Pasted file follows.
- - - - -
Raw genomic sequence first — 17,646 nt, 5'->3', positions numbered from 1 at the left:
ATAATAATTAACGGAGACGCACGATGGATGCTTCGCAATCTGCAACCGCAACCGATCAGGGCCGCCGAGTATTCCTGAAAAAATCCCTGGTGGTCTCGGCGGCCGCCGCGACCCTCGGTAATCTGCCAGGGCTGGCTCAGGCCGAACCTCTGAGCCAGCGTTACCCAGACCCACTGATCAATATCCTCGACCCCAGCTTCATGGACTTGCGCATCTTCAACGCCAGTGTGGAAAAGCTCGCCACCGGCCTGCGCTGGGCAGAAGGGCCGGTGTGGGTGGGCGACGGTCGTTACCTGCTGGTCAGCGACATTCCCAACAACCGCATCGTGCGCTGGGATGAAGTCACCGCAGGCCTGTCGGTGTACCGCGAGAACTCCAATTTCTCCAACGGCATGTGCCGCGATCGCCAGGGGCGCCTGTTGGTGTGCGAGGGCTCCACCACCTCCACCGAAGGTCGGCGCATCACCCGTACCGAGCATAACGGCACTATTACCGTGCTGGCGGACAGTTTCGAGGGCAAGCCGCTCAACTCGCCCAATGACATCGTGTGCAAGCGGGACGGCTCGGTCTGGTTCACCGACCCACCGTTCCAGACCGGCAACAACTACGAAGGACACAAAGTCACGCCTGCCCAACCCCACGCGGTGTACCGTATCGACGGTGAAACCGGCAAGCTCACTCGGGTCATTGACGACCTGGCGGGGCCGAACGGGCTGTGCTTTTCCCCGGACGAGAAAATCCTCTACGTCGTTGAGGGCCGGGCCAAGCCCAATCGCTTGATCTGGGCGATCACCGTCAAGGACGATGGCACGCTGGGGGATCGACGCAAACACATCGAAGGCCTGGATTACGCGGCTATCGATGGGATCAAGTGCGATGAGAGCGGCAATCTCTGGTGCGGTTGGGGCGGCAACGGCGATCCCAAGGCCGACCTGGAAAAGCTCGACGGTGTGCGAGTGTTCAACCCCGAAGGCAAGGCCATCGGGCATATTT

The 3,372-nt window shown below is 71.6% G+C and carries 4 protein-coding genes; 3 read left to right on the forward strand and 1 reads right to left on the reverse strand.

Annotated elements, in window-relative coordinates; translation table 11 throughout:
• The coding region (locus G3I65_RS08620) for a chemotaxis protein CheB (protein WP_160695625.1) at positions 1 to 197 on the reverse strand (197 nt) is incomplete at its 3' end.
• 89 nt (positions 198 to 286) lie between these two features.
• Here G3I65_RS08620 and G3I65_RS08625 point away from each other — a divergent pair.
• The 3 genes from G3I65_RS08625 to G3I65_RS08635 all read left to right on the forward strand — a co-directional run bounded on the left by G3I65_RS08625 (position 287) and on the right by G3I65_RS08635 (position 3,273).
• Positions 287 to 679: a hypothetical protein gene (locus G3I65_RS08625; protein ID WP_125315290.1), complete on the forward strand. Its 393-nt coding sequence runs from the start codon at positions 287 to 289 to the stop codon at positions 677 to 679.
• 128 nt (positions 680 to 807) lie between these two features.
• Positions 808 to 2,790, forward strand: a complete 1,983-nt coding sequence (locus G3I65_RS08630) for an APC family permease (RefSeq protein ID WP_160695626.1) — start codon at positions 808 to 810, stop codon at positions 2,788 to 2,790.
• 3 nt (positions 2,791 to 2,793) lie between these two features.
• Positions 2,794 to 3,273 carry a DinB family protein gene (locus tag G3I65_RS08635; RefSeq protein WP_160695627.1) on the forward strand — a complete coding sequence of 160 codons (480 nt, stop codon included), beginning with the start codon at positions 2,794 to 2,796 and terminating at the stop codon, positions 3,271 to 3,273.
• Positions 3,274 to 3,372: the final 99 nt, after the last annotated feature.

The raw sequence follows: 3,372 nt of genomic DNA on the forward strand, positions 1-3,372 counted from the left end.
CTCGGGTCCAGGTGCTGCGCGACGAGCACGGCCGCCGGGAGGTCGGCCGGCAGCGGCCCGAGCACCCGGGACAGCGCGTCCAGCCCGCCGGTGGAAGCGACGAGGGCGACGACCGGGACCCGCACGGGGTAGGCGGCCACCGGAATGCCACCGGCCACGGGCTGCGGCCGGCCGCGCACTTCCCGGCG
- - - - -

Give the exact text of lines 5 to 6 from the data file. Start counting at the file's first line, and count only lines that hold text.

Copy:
• The coding region (locus G3I65_RS08620) for a chemotaxis protein CheB (protein WP_160695625.1) at positions 1 to 197 on the reverse strand (197 nt) is incomplete at its 3' end.
• 89 nt (positions 198 to 286) lie between these two features.